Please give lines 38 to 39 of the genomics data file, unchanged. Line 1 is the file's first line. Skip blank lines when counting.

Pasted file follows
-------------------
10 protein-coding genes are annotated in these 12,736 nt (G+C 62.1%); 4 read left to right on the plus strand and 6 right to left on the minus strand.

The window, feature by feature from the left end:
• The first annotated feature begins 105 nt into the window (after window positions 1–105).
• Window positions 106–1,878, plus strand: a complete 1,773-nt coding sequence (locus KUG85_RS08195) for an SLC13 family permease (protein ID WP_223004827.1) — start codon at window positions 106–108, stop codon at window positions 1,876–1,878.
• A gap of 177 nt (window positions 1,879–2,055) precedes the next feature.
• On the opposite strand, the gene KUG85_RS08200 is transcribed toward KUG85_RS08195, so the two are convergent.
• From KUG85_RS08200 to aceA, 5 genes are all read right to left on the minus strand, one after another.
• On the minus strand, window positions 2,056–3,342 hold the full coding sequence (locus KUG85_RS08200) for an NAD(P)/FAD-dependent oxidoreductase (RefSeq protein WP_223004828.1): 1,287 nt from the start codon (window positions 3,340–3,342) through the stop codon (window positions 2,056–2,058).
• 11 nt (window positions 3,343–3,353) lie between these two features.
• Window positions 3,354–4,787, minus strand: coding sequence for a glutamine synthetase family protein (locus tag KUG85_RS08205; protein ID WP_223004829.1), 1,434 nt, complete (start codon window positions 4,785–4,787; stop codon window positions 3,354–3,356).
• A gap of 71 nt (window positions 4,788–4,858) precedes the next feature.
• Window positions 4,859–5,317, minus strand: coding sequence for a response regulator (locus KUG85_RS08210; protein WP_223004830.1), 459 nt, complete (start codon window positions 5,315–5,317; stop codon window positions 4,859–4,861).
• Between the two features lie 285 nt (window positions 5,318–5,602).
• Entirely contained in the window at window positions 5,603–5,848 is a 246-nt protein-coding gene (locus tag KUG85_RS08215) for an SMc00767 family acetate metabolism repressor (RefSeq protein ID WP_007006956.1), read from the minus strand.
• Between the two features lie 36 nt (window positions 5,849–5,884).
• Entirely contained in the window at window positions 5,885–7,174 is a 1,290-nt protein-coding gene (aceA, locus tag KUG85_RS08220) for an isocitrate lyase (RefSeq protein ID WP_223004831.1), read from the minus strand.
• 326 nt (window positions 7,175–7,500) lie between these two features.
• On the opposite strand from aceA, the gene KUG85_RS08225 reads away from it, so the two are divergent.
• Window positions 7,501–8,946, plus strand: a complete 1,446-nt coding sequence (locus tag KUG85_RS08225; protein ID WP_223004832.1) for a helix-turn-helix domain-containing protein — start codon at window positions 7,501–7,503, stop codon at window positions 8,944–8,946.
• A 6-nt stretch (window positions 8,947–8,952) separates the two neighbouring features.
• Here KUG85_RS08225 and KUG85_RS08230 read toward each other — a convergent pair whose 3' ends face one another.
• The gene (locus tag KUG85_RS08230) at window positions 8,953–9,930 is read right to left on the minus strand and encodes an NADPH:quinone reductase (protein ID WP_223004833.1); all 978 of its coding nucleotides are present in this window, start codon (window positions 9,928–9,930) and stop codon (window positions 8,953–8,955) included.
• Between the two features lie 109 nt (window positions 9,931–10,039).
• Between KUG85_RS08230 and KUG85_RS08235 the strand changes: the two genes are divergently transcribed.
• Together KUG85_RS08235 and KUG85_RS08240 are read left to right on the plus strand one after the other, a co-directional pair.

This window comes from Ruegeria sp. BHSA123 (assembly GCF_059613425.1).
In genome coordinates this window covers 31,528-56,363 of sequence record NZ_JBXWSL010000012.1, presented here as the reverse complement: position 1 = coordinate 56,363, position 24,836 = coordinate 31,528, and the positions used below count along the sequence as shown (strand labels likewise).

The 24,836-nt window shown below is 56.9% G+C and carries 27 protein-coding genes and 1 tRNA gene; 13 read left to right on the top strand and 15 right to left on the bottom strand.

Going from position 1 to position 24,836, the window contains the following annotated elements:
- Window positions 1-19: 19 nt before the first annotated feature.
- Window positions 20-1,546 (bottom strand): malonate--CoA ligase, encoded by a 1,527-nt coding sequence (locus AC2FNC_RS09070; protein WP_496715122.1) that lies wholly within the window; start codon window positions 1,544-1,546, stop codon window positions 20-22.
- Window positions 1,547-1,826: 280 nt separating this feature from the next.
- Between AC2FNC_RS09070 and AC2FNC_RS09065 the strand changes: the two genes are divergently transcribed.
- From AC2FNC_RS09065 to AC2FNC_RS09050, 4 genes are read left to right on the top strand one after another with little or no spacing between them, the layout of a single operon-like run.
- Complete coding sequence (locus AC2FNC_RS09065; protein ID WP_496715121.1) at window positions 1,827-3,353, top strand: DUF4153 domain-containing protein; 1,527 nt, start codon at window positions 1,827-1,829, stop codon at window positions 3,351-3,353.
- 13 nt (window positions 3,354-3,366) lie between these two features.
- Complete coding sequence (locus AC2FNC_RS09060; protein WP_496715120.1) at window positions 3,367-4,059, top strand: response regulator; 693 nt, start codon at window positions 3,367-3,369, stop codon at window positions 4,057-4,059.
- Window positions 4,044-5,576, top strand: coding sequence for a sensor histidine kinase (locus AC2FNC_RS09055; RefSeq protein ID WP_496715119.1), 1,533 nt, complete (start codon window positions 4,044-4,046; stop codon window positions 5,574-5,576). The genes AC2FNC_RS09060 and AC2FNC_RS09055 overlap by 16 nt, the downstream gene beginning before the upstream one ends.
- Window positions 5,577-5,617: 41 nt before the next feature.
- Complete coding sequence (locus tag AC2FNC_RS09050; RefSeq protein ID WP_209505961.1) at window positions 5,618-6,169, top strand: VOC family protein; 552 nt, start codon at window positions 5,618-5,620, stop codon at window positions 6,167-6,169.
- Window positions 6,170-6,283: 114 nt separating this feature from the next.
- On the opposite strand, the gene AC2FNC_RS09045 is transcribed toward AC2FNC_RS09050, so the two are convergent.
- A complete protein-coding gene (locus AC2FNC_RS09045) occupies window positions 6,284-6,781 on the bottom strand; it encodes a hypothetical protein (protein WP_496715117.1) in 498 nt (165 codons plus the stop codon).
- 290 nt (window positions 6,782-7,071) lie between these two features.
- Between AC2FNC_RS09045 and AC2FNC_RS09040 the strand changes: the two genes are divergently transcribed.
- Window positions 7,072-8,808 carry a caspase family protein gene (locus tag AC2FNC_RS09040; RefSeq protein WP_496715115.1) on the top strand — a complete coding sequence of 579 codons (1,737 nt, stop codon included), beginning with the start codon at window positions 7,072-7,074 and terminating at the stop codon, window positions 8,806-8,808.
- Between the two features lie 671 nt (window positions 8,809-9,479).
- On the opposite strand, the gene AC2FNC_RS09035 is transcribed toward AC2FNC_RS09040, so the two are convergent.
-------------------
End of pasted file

- Window positions 4,044-5,576, top strand: coding sequence for a sensor histidine kinase (locus AC2FNC_RS09055; RefSeq protein ID WP_496715119.1), 1,533 nt, complete (start codon window positions 4,044-4,046; stop codon window positions 5,574-5,576). The genes AC2FNC_RS09060 and AC2FNC_RS09055 overlap by 16 nt, the downstream gene beginning before the upstream one ends.
- Window positions 5,577-5,617: 41 nt before the next feature.